- Oops!Something went wrong.Please try again later.
CASABLANCA (Reuters) -A Moroccan court on Monday jailed dissident reporter Omar Radi for six years on sexual assault and espionage charges, which he denied, in a case that has alarmed rights groups.
Radi, who has been in pretrial detention for almost a year, said he had consensual sex with his accuser Hafsa Boutahar and rejected all espionage accusations.
Radi's lawyer, Ali Amar, said the charges lacked evidence and that the verdict will be appealed.
Amnesty International said the trial "was marred by blatant breaches of due process".
The verdict was announced 10 days after the same court in Casablanca handed a five-year jail term for sexual assault to another dissident journalist, Soulaimane Raissouni, who also denied the charges.
Both men are outspoken critics of the authorities, public policy, the judiciary and Morocco's human rights record. Raissouni has been on hunger strike for more than 90 days.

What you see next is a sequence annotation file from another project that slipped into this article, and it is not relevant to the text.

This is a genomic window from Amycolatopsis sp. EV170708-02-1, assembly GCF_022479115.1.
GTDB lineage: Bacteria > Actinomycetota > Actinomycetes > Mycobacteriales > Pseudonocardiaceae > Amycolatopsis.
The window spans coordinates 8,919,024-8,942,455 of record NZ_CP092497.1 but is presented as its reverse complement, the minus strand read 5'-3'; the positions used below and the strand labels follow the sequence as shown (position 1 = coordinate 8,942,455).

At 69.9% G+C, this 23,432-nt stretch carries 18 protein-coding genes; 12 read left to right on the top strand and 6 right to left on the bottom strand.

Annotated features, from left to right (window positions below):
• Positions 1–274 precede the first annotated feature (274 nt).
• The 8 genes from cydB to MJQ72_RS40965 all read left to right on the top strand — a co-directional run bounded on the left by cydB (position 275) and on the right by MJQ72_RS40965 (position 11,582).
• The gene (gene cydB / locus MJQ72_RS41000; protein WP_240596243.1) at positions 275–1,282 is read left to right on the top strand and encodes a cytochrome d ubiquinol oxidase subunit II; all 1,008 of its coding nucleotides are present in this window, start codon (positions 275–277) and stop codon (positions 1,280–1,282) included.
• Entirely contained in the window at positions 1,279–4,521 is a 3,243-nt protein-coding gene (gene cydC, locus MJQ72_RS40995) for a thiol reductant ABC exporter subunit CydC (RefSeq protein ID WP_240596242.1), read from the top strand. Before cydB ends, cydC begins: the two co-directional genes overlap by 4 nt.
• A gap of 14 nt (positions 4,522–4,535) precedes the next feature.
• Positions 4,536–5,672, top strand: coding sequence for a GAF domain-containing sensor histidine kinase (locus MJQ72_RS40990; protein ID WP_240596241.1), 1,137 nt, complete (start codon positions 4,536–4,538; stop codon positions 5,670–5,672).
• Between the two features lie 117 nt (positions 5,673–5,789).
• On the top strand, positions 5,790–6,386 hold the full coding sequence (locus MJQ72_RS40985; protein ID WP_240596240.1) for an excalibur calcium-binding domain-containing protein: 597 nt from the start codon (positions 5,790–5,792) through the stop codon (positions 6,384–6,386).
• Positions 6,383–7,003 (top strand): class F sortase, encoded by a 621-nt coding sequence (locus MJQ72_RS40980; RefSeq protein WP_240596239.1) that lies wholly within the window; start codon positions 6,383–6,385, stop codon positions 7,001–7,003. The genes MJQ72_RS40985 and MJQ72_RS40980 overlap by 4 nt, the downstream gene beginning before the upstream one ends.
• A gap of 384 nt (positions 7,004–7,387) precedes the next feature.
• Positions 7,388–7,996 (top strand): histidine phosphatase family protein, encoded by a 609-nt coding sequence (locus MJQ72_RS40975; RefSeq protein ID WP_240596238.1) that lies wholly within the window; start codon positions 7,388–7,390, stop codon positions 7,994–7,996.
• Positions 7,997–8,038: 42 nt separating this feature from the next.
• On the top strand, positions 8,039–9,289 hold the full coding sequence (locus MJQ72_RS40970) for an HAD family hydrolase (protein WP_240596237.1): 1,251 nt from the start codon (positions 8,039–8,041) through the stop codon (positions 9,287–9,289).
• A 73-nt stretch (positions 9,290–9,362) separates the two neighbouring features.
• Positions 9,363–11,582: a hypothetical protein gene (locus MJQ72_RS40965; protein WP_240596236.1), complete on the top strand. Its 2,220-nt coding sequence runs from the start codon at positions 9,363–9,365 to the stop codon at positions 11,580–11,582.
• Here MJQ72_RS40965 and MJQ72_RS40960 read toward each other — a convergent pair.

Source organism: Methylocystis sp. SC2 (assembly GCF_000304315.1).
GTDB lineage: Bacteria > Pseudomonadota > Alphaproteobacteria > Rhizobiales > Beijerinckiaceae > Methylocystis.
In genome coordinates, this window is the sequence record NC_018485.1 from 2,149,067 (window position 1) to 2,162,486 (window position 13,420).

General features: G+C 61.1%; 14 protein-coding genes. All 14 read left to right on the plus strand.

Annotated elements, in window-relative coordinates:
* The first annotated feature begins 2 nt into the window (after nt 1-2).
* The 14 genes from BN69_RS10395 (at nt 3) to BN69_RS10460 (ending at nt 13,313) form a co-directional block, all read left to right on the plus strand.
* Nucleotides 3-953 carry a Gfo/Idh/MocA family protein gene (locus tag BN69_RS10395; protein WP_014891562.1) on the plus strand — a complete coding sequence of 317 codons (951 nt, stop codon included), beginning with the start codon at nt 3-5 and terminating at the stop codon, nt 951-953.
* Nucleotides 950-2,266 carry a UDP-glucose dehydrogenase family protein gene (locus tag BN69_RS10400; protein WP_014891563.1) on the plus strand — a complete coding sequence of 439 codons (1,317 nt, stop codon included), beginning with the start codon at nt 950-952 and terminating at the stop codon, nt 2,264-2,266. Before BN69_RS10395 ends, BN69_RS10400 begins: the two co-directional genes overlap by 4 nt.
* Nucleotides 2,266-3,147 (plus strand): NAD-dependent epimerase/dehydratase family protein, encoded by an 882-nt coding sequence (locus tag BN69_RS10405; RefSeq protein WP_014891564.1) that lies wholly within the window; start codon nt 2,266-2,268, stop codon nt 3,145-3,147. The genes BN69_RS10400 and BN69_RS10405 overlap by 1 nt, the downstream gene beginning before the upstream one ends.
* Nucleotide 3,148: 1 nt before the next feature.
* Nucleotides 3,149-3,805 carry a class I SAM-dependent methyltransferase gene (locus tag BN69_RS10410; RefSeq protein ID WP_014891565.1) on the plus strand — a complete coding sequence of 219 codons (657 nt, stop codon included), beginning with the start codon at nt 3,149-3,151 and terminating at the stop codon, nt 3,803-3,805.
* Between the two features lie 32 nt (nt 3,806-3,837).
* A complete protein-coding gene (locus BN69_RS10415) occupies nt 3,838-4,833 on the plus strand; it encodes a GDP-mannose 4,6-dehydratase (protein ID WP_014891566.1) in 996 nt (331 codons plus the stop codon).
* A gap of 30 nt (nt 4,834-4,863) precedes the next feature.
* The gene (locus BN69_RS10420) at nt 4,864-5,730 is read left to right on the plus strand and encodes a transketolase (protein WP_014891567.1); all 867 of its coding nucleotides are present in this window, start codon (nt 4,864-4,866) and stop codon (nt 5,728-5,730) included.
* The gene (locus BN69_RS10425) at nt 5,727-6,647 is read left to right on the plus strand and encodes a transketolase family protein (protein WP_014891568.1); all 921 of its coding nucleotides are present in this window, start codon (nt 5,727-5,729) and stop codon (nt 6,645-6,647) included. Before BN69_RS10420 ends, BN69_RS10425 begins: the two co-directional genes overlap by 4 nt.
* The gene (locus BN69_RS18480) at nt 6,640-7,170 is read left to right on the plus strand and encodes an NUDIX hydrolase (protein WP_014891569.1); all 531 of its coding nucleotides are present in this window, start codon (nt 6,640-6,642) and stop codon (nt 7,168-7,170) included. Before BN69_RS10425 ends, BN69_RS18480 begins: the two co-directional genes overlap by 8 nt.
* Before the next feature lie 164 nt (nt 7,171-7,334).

Rights activists have accused the authorities of abusing the justice system to silence critical voices and applying the law unevenly, using criminal charges with scant evidence to target political opponents.
Radi's colleague Imad Stitou, whom the judiciary accused of complicity in the alleged sexual assault after he testified as a witness, was sentenced to one year in jail, half of which was suspended.
In both cases, the plaintiffs said the defendants' efforts to cast the charges as politically motivated denied them their right to seek justice.
Last week the U.S. State Department said the verdict in Raissouni's case raised concerns over fair trials and free speech in Morocco.
Morocco said the U.S. reaction was based on biased information and that neither trial was related to the defendants' work. It said the judiciary is independent and that courts and the police were only implementing national laws.
(Reporting by Ahmed Eljechtimi; editing by Angus McDowall and Grant McCool)